The initiative involves funders, donors, artists, language translators, public policy enthusiasts and administrative officials from various countries, sharing resourcing and joining hands to bring about positive social development in Brazilian Favelas. It has been a privilege to witness and personally observe the impact of the pandemic in making us realize that we are all united in battling issues. No issue, despite being continents away, is too big for us to not solve or too far for us to care about. With a united, global approach, we can solve any major issue in this world. Social change starts with you and with everything you wish to see differently.

Vidhi Bubna, author of the article is also the Founder of the Brazilian Favela Art Project and aims to reduce crime rates and encourage social change in Brazilian Favelas, specifically in Rio De Janeiro.

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UN Geneva open exhibition “The World In Faces”

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On November 24, United Nations Geneva hosts “The World in Faces”, an exhibition of photos by the renowned Russian photographer Alexander Khimushin. The artist personally presented a collection of artistic photos of representatives of different peoples of the world, photographed in authentic national costumes in their habitat. The 170 large artistic portraits of more than 100 indigenous peoples around the world are on display in the main hall of UN Geneva’s Palais des Nations. A big part of the exhibition is dedicated to the indigenous communities of Russia’s Siberia and the Far East.

“It is gratifying that the exhibition at the UN this year takes place as the world celebrates the International Human Rights Day. It is a great pride and honour for me to present my photo project at the UN, especially on this momentous day”, said Alexander Khimushin.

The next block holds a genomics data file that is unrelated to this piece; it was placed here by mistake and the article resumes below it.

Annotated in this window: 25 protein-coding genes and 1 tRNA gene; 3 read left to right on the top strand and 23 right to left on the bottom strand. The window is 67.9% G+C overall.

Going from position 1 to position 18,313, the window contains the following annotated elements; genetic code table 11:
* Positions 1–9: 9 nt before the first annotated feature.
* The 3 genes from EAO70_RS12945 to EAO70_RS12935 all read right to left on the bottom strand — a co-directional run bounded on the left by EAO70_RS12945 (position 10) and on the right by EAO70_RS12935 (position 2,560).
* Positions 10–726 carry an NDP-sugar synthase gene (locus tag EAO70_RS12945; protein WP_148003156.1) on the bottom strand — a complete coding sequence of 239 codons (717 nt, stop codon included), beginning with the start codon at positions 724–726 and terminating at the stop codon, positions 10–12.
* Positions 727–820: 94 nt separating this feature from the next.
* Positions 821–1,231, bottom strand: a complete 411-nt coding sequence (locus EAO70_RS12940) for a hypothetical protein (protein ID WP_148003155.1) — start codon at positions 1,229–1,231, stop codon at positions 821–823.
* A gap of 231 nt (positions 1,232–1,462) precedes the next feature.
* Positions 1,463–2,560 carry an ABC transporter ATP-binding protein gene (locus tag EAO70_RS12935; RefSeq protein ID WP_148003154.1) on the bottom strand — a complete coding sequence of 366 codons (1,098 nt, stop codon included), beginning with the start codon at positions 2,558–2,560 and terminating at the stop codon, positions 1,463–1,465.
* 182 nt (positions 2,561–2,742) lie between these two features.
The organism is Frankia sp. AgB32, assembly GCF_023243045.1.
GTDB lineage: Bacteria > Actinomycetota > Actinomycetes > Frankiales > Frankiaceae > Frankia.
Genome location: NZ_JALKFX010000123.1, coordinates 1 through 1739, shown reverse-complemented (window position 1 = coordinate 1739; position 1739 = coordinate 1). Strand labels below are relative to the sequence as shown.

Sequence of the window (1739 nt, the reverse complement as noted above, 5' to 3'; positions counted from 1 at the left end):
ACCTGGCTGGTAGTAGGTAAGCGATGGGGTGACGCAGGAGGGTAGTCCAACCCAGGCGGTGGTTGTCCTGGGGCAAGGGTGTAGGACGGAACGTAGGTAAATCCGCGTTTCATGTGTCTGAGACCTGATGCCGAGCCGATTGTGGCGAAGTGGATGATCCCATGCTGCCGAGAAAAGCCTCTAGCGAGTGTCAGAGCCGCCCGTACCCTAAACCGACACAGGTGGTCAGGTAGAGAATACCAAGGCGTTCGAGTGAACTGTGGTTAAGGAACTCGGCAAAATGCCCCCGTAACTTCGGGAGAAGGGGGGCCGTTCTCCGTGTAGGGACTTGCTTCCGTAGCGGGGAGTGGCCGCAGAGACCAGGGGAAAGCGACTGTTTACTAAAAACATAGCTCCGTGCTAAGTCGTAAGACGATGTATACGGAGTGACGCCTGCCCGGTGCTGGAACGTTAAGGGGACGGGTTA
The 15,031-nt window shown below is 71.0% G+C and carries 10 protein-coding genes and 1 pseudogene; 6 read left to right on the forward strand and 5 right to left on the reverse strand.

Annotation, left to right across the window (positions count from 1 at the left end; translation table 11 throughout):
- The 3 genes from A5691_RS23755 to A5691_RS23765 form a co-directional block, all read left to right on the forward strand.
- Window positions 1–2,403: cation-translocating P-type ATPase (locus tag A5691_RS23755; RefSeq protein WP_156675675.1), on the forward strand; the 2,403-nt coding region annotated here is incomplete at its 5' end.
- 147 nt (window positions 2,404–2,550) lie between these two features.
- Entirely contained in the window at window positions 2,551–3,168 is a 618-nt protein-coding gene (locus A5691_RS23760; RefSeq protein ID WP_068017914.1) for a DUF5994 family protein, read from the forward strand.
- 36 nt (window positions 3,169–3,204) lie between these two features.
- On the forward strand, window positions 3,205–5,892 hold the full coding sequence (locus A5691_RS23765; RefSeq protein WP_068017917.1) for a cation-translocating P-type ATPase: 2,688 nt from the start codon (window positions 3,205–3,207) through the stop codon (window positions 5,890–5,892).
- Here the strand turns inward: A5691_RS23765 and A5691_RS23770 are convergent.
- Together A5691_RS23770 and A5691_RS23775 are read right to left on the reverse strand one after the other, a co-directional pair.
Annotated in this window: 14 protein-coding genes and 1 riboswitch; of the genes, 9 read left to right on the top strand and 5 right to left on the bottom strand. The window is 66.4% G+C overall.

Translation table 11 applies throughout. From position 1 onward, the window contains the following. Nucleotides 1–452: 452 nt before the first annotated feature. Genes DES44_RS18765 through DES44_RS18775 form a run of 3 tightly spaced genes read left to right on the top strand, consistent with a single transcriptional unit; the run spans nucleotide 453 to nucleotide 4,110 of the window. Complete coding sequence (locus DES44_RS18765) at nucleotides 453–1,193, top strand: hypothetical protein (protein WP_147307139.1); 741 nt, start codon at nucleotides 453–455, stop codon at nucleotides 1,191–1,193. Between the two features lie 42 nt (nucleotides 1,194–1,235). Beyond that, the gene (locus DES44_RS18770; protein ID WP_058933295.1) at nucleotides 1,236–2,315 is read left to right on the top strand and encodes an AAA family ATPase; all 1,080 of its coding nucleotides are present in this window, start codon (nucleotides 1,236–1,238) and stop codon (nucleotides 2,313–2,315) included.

The idea to create a collection of photographic portraits of indigenous peoples in national dress and in their native environment was born in 2014, when Alexander had already accumulated a considerable amount of work done in the most exotic locations – from Samoa and Fiji to Swaziland. Since then, he has never stopped traveling around the world, and his project is growing and becoming a phenomenon.

In 2018, Khimushin went to the Russian Arctic – Taimyr. The result was a series of portraits of the region’s indigenous inhabitants – Dolgans, Nganasans, Enets, Nenets, Evenks.

“Taimyr is unique in that it is a distant, cold place. For me, this was not something new, since I grew up in Yakutia (the Far East of Russia is the cold pole on the planet), but it is the peoples living there – the Nenets, Dolgans, Nganasans, they have a unique culture, their way of life and reindeer husbandry have been preserved. It was interesting to visit, thanks to Norilsk Nickel (The world’s largest producer of palladium, one of the largest producers of Nickel, platinum and copper), to get to these places. I would like to return to Taimyr, shoot more there, if there is such an opportunity, ”the artist noted.

The Norilsk Nickel company, which takes an active part in the fate of the small peoples of the Arctic, supported the Khimushin project.

“Nornickel has always interacted with the indigenous peoples of the Russian North in an atmosphere of friendship and mutual assistance. This year, the company’s relations with the indigenous peoples reached a new level. Based on the UN principles and objectives of sustainable development, we study, with the involvement of leading international experts and the scientific community, the socio-cultural specifics of indigenous life in Taimyr, and the traditions and historical memory of the peoples living in the region. This helps us make our support to indigenous peoples more targeted and effective. Cultural projects and support of traditional folklore and handicrafts are one of the most important components of our projects”, said Mikhail Kuznetsov, Nornickel’s Director of Federal and Regional Programmes.